The large proportion of cows that became lame or more lame during transport in the present study is in contrast to results from a study by Thomsen and Sørensen (15), showing that short distance transport of dairy cows (mean 84 km, 115 min) did not result in changes in locomotion score. However, the cows in the study by Thomsen and Sørensen (15) were all non-lame lactating dairy cows not due to be culled. Hence, despite the lack of a direct comparison, and differences in study design (experimental vs. observational) and distance driven (mean 84 vs. 129 km), the results from the present study may indicate that cull dairy cows are more vulnerable to the stress of transport than dairy cows not due to be culled. However, studies involving direct comparisons are needed to clarify this. In the present study, a few cows (13 out of 411) had a lower locomotion score after transport than before transport. This is likely due to an effect of the observer rather than a truly better locomotion after transport (22).
A small proportion of the cows (8%) were locomotion scored before transport in holding pens with deep straw bedding. Different floor types may influence the locomotion score of cows and softer surfaces can have a positive impact on the gait (24, 25). This may have meant that cows scored on deep straw bedding would have had a systematically lower locomotion score before transport compared to cows scored on concrete. However, cows scored on straw before transport did not become more lame when scored on concrete at the slaughter plant compared to cows scored on concrete both before and after transport (data not shown). The reason for this is perhaps that the cows had not been housed permanently on deep straw bedding prior to transport and therefore they were used to walking on hard surfaces.
We found that the risk factors for becoming lame or more lame included low BCS and pelvic asymmetry. Both these clinical conditions can be recognized without having to perform a thorough clinical examination. Earlier studies including our own data from pre-transport (9) have linked BCS to lameness: (26) did an 8-years study of one dairy herd and found that low BCS predisposed cows to lameness and that the risk of lameness decreased with increasing BCS. Similarly, (27) found that cows with low BCS were more likely to be treated for lameness during the following 4 months. Thus, future recommendations for assessment of fitness for transport of cull dairy cows could include that special attention should be given to cows with low BCS.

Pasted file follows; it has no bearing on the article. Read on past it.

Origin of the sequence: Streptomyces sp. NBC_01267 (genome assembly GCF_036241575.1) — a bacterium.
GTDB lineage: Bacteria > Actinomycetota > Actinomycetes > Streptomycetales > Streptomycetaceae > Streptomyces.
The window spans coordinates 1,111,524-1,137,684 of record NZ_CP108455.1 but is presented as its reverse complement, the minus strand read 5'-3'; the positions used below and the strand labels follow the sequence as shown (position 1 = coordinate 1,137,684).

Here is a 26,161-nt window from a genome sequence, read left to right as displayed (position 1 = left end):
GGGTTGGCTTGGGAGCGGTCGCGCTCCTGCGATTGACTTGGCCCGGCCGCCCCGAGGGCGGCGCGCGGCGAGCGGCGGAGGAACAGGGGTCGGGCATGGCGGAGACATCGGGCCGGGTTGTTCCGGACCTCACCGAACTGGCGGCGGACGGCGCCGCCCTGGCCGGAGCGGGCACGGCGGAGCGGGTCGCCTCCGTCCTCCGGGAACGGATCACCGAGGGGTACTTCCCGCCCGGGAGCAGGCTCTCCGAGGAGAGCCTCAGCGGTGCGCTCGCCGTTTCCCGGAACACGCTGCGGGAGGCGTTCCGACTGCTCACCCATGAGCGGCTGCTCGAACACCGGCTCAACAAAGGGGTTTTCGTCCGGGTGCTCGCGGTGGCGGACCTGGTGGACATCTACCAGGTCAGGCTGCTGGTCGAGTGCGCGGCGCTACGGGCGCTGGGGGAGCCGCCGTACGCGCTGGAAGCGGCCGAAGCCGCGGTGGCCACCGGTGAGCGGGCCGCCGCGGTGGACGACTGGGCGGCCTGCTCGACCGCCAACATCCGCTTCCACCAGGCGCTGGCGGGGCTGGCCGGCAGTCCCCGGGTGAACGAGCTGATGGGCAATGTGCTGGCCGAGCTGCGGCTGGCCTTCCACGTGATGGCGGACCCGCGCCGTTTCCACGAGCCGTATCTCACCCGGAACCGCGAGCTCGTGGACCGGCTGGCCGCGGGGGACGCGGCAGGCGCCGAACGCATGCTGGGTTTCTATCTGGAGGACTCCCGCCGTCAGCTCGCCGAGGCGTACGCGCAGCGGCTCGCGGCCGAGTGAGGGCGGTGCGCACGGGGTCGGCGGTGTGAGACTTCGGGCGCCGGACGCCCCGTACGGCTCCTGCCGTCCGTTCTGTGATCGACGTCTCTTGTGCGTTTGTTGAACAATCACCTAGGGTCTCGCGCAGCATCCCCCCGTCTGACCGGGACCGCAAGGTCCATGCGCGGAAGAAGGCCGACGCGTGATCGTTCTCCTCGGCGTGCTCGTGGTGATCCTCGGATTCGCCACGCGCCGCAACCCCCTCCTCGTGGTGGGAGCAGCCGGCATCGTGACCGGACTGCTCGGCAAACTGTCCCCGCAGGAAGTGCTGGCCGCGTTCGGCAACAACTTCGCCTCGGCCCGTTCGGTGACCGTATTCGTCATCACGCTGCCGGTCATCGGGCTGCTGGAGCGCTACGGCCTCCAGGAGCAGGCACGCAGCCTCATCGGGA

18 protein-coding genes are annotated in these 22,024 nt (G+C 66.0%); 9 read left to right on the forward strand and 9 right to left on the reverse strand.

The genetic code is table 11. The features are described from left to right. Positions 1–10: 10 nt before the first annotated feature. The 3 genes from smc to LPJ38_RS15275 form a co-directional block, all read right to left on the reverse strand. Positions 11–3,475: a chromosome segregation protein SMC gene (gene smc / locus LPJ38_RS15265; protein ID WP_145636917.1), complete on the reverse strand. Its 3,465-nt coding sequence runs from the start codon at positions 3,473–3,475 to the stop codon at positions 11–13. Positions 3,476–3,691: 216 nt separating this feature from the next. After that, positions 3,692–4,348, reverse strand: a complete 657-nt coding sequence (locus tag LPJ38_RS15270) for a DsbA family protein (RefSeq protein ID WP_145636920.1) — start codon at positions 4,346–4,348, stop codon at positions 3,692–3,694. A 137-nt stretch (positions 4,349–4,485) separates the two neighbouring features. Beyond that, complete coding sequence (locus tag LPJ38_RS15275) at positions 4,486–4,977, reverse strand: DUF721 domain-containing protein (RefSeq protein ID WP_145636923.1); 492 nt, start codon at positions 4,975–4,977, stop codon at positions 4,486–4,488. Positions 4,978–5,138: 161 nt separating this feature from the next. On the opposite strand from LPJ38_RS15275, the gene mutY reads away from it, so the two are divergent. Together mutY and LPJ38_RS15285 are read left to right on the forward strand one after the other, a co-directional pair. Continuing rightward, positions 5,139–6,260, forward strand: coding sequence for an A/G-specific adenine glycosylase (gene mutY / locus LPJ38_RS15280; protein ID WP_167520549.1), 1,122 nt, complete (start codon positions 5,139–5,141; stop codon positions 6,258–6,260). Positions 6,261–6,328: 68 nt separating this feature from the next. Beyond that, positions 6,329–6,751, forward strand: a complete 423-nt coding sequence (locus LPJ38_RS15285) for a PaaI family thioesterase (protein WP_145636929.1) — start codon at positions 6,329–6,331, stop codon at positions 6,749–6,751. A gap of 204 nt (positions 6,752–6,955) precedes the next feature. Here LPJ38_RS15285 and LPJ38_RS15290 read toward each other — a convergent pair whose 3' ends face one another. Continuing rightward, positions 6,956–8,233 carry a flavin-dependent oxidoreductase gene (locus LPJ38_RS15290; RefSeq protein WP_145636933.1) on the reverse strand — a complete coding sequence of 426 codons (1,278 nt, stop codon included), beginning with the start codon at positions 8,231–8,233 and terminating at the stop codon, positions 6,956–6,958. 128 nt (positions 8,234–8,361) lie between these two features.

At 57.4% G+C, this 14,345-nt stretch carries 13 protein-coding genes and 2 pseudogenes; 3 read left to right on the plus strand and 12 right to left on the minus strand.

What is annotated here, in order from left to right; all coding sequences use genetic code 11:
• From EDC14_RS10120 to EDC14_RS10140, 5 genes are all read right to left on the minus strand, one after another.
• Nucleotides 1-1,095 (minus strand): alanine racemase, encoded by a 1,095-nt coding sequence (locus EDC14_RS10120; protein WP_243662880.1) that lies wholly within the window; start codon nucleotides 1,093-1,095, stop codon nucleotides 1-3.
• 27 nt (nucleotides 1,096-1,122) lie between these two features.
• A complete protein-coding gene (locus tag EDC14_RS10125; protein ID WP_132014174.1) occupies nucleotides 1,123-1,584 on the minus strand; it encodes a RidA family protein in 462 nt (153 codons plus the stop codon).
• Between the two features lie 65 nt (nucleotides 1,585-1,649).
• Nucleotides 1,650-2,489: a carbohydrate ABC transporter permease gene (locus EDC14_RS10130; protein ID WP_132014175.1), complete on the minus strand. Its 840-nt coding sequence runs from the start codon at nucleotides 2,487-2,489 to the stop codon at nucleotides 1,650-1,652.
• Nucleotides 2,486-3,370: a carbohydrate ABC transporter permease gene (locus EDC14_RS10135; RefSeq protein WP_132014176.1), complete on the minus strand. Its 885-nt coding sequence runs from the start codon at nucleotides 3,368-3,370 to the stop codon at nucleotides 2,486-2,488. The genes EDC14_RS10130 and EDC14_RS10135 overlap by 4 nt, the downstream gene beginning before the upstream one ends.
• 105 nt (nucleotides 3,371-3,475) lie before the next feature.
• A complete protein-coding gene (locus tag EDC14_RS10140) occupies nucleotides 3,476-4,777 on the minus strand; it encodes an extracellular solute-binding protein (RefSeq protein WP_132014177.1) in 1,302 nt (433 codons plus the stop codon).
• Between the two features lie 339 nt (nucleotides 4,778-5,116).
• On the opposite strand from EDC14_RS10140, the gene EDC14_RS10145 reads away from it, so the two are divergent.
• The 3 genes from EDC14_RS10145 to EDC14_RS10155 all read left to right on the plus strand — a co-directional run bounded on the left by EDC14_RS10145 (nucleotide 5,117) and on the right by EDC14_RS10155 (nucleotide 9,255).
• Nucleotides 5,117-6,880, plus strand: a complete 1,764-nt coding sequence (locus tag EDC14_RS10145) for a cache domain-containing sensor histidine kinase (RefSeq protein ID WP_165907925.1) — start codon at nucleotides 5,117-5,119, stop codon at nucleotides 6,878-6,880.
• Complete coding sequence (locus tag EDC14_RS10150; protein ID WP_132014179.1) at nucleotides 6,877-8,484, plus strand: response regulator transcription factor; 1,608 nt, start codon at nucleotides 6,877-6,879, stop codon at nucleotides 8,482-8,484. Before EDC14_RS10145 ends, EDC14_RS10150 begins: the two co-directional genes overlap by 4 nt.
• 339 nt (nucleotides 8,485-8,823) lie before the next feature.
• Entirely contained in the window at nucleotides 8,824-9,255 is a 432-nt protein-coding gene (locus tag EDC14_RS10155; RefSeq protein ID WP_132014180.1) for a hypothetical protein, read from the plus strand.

Pelvic asymmetry can be caused by different severe pathological conditions, such as coxofemoral luxation or fractures of the pelvis which may result in varying degrees of lameness (28). Pelvic asymmetry and lameness thus may share common etiologies and the associations between the two conditions are not entirely clear: Does pelvic asymmetry cause lameness, does lameness cause pelvic asymmetry, or are the two conditions simply caused by the same underlying pathology? How cows with pelvic asymmetry are affected by transport has to our knowledge not been investigated before, but a statement from the Danish Veterinary Health Council advises against transporting cows with pelvic asymmetry and/or unspecific lameness of the hind legs as it may cause the cows undue suffering (29). However, further research is needed in order to understand the welfare consequences of pelvic asymmetry in general, and in relation to transport specifically. It needs to be clarified whether cows with pelvic asymmetry can be transported with special provisions without risk of further injury or increased strain, or if cows with pelvic asymmetry should simply not be transported.